Stress, scale of professional exhaustion, and feeling of personal efficiency of the healthcare professionals in the outpatient departments were also assessed through a survey during this time period (n=73). High levels of perceived stress were reported; however, high levels of professional accomplishment and personal efficacy were also reported. When comparing the two groups, there was a higher level of perceived stress among caregivers than among patients.
Dr Susana Banerjee, The Royal Marsden NHS Foundation Trust and The Institute of Cancer Research, London, UK, also presented data on the impact of COVID-19 on oncology professionals, from a survey by the ESMO resilience task force.3 Answers were received from 1,520 professionals across 101 countries and were compared to the COVID-19 mortality rate of the individuals’ country at that time. Summarising the results, Prof Banerjee said: “As mortality rate increases, COVID-19 job performance decreases and the well-being index scores increased, which suggest higher distress and poorer well-being.” Burnout was not associated with the country’s mortality rate. More than 25% of survey respondents had a well-being index that suggested risk of distress, with analysis of the demographics showing that they were more likely to be female or under the age of 40 years. When repeated 3 months later, the survey results showed that the proportion of individuals at risk of distress increased from 25% to 33% and self-reported burnout increased from 38% to 49%; however, job performance had also increased, from 34% to 51%. Having access to counselling and psychological support, workshops/courses on well-being, and burnout and coping strategies were noted as being helpful resources to have going forward, but 86% felt that having flexible hours, including working from home, would be extremely to moderately helpful in improving well-being.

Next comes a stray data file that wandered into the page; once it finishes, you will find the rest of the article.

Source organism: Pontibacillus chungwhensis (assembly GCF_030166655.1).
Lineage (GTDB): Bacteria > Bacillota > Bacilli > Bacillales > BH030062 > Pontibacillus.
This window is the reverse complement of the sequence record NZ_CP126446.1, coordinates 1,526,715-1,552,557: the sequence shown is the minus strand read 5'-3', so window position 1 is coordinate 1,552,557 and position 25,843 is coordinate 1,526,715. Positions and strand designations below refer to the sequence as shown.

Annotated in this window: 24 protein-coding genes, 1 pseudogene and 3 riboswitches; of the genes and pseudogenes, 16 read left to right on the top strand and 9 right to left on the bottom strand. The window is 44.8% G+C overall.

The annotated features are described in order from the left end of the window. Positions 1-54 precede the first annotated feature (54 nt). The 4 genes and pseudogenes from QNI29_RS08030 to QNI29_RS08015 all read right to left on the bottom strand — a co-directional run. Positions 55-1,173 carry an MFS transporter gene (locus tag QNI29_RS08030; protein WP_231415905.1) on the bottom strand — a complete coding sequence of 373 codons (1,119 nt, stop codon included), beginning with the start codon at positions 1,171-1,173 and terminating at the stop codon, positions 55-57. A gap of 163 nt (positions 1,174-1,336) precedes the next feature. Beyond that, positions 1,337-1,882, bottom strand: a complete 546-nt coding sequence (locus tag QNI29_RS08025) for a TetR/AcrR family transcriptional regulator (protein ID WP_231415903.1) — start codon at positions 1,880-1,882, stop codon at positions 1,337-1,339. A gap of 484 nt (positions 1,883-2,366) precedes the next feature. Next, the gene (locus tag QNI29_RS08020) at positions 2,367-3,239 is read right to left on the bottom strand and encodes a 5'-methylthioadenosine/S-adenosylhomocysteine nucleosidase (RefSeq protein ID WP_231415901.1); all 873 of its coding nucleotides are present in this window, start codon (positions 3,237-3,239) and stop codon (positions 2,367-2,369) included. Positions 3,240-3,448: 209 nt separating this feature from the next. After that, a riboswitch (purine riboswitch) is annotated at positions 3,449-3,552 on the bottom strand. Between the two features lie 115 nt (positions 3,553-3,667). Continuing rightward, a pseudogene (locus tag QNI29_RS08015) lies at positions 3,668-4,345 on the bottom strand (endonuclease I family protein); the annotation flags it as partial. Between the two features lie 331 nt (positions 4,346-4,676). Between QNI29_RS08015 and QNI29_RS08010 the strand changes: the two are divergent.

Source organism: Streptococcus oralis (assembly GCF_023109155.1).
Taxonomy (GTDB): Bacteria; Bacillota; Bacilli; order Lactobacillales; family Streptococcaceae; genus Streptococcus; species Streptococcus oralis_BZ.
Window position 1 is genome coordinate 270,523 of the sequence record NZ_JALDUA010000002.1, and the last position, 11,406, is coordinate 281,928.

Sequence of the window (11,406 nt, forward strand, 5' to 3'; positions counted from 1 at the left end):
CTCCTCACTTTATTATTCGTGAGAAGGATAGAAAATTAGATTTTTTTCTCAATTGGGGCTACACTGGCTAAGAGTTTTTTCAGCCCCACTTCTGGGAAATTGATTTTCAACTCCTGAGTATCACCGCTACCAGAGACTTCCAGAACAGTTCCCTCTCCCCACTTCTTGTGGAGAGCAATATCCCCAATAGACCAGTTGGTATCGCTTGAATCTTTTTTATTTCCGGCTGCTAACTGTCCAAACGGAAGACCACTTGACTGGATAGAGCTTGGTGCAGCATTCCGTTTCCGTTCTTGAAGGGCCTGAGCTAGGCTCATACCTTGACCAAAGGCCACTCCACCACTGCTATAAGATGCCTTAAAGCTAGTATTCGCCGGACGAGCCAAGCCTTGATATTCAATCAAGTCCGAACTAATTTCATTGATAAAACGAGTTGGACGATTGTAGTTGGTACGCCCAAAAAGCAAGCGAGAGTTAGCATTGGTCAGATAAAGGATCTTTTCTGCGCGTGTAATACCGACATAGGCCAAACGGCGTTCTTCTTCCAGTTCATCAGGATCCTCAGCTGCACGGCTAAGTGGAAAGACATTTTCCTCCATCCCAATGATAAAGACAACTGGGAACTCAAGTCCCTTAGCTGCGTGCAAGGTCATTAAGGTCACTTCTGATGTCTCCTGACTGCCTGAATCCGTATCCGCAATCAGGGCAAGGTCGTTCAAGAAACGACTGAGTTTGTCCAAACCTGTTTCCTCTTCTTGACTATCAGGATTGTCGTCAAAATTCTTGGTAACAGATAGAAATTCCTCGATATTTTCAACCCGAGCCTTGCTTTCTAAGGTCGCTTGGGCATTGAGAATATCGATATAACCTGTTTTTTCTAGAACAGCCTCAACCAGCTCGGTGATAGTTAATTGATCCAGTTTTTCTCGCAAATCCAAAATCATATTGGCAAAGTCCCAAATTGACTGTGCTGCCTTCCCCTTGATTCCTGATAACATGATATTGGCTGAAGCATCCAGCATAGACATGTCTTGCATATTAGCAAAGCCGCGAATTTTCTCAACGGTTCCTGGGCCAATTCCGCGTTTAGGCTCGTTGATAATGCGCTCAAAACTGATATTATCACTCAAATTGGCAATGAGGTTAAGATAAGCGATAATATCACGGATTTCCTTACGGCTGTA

MORTALITY RISK FACTORS
Dr Trisha Wise-Draper, University of Cincinnati, Cincinnati, Ohio, USA, opened her session by explaining that patients with cancer who contract COVID-19 experience higher rates of